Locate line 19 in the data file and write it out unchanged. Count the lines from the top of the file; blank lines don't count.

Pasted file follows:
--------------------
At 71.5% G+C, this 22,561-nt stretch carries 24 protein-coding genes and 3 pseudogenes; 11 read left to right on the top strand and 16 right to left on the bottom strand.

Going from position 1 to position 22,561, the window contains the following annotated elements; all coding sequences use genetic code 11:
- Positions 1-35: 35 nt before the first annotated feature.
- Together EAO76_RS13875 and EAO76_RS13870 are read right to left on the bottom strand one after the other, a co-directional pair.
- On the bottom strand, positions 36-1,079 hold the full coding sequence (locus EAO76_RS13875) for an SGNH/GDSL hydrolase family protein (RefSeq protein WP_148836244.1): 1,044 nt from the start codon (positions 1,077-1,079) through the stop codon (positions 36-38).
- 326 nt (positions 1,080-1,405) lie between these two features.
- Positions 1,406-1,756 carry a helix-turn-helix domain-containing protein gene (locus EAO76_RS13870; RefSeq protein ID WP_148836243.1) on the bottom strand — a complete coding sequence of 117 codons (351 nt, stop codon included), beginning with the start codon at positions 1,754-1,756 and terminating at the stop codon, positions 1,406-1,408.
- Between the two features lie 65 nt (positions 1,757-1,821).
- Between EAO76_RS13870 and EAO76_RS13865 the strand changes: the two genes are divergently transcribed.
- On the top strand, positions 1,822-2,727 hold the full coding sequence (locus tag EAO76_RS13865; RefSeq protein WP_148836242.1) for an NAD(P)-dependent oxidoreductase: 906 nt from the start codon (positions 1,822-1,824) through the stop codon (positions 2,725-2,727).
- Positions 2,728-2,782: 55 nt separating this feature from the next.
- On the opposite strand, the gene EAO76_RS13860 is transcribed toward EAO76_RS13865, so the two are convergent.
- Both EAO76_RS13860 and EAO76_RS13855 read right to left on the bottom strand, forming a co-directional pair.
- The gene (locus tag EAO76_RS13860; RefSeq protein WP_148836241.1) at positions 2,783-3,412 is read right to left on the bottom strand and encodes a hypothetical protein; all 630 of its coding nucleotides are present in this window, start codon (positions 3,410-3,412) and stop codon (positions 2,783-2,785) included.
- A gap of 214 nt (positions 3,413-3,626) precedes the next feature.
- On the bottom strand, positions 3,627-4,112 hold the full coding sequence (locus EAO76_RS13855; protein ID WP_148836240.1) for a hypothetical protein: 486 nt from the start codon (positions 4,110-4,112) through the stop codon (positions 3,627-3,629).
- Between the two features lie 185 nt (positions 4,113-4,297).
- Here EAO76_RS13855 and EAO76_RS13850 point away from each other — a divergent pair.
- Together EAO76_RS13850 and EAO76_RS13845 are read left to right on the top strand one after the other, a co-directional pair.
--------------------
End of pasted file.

- Together EAO76_RS13850 and EAO76_RS13845 are read left to right on the top strand one after the other, a co-directional pair.